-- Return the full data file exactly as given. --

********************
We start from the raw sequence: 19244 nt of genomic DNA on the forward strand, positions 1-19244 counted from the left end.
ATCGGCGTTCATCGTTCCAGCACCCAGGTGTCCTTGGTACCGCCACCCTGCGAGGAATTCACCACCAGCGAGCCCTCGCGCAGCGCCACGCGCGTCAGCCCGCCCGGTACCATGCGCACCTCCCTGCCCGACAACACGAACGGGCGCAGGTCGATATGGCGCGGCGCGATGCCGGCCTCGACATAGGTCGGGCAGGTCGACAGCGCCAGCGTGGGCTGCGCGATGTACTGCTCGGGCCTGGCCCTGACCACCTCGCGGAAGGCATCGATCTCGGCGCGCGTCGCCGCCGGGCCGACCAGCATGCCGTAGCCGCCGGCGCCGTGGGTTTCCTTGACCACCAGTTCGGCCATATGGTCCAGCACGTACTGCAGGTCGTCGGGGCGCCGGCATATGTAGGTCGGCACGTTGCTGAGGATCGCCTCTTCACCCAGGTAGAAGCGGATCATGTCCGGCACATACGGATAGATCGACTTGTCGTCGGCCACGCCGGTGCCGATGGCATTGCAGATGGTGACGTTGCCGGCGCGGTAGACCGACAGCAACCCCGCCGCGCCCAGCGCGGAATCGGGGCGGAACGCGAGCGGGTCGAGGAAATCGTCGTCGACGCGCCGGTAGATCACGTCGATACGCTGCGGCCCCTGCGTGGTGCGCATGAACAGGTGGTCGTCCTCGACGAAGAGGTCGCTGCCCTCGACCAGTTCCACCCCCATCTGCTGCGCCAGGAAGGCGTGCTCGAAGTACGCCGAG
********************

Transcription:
We start from the raw sequence: 19244 nt of genomic DNA on the forward strand, positions 1-19244 counted from the left end.
ATCGGCGTTCATCGTTCCAGCACCCAGGTGTCCTTGGTACCGCCACCCTGCGAGGAATTCACCACCAGCGAGCCCTCGCGCAGCGCCACGCGCGTCAGCCCGCCCGGTACCATGCGCACCTCCCTGCCCGACAACACGAACGGGCGCAGGTCGATATGGCGCGGCGCGATGCCGGCCTCGACATAGGTCGGGCAGGTCGACAGCGCCAGCGTGGGCTGCGCGATGTACTGCTCGGGCCTGGCCCTGACCACCTCGCGGAAGGCATCGATCTCGGCGCGCGTCGCCGCCGGGCCGACCAGCATGCCGTAGCCGCCGGCGCCGTGGGTTTCCTTGACCACCAGTTCGGCCATATGGTCCAGCACGTACTGCAGGTCGTCGGGGCGCCGGCATATGTAGGTCGGCACGTTGCTGAGGATCGCCTCTTCACCCAGGTAGAAGCGGATCATGTCCGGCACATACGGATAGATCGACTTGTCGTCGGCCACGCCGGTGCCGATGGCATTGCAGATGGTGACGTTGCCGGCGCGGTAGACCGACAGCAACCCCGCCGCGCCCAGCGCGGAATCGGGGCGGAACGCGAGCGGGTCGAGGAAATCGTCGTCGACGCGCCGGTAGATCACGTCGATACGCTGCGGCCCCTGCGTGGTGCGCATGAACAGGTGGTCGTCCTCGACGAAGAGGTCGCTGCCCTCGACCAGTTCCACCCCCATCTGCTGCGCCAGGAAGGCGTGCTCGAAGTACGCCGAG